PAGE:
Tonight's debate looms large for both presidential campaigns. Barack Obama needs a comeback performance to erase the memory of a terrible first outing, which changed the momentum of the race. Mitt Romney would like to score a knockout blow and build on his momentum. Neither candidate will likely achieve their goals, given the dynamics of the format and its position within the general-election schedule.
First, the debate format doesn't lend itself to big battles between the candidates. While there will be room for digs against opponents, the town-hall format will force both Obama and Romney to focus their attention on the attendees asking the questions, likely voters provided by Gallup for the evening. That means being solicitous of their opinions and questions, even when they don't match up with the debate strategies of the campaigns. Each question will prompt a two-minute face-off between the two candidates in which they can go after each other's answers, but the back-and-forth between those interludes and the audience-participation rounds won't allow for much momentum for either side.
One wild card is the moderator, CNN's Candy Crowley. The rules agreed upon by both campaigns state that the moderator will not use the follow-up sessions to change topic or ask her own questions, but that's not how Crowley sees her role.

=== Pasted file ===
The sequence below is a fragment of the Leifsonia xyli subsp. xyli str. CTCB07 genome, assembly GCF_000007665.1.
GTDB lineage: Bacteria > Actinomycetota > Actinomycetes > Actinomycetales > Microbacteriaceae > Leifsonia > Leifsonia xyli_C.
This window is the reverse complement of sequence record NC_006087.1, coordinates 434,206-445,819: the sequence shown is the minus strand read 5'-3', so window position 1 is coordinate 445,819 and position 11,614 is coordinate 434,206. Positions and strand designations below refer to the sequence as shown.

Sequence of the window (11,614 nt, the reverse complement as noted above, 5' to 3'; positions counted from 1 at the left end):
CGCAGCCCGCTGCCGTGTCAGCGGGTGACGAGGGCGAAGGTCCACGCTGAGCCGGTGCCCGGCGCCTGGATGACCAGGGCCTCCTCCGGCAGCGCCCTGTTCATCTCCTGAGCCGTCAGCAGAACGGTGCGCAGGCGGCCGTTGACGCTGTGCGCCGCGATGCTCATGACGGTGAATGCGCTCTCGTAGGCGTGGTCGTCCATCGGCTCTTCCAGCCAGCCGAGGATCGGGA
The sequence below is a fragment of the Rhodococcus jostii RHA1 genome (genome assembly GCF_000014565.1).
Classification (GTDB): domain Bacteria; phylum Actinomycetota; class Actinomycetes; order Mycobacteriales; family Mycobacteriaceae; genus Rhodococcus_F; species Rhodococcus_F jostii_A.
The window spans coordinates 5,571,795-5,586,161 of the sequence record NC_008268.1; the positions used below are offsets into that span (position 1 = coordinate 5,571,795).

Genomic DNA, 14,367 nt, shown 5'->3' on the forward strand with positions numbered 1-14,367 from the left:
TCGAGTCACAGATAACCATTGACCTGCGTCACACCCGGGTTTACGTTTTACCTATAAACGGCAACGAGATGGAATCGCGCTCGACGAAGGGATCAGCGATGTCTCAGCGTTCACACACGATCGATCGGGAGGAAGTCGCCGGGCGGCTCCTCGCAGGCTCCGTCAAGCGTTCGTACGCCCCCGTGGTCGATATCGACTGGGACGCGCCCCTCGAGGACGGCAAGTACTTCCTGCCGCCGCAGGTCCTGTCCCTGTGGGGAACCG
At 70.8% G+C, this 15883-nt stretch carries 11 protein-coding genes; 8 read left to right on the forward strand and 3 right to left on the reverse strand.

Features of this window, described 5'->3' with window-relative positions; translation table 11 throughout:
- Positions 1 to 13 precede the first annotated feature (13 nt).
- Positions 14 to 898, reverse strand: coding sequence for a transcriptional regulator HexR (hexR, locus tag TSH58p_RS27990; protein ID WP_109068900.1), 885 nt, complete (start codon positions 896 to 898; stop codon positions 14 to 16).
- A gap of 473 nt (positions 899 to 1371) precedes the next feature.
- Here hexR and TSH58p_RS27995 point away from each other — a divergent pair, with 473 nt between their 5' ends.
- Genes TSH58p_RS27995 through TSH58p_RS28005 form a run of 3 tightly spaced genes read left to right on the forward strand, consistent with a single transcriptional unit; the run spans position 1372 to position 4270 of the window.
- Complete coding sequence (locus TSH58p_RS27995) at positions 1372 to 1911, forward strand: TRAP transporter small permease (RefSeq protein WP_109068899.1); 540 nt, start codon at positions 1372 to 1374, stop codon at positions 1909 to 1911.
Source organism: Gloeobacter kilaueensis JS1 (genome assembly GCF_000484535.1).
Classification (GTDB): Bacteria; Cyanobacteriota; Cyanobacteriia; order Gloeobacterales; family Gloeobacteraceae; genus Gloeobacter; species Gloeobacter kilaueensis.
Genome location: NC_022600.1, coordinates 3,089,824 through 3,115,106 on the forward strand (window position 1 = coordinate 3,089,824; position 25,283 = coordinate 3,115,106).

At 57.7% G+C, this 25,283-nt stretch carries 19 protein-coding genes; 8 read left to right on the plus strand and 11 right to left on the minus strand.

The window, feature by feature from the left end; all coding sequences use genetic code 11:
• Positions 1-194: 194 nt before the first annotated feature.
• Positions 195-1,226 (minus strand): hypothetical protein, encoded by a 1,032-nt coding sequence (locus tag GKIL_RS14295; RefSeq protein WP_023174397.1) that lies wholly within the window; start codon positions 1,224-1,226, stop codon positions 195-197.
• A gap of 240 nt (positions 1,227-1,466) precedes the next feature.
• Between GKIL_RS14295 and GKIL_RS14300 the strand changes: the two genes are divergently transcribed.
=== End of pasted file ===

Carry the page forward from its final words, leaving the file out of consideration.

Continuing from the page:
For Obama, the strategy is to look more presidential, less defensive, and more engaged than two weeks ago.
"Once the table is kind of set by the town-hall questioner," Crowley stated in interviews last week, "there is then time for me to say, 'Hey, wait a second, what about X, Y, Z?'" Not according to the Commission on Presidential Debates, as TIME's Mark Halperin pointed out — and not to either of the two presidential campaigns, either. Both filed letters of "concern" to the CPD, underscoring the trepidation both Romney and Obama have with any attempt to inject real spontaneity into a format that has much less of it than viewers might believe. The questions are pre-selected, not randomly generated on the spot, which explains why Crowley wants a larger role in the debate.
Furthermore, neither candidate does particularly well in town-hall-style forums. Most people will recall Romney's stiffness earlier in the primaries while conducting town-hall forums; the Los Angeles Times notes that more than one of Romney's missteps came during these interactions, including the statement that he likes to "fire people" as a way to show his enthusiasm for reducing government.
But Obama doesn't do particularly well in this format either. In 2010, when asked about ObamaCare and taxation in a friendly crowd, Obama gave a rambling, disjointed answer that lasted for 17 minutes. Most of Obama's gaffes, too, come from off-the-cuff moments. The nature of a town-hall format makes it difficult to prepare for all events with memorized answers, and those kind of answers sound too rehearsed for a supposedly extemporaneous forum.
Romney has worked at improving his performance in this format. Last week, while touring Ohio, Romney took questions from the audience at friendly rallies, and seems to have performed well enough — or at least avoided awkward mistakes. Obama, on the other hand, took a few days off the campaign trail for debate preparation without the benefit of any live audiences. Both seem to be focused on their own weak spots leading up to tonight's big event.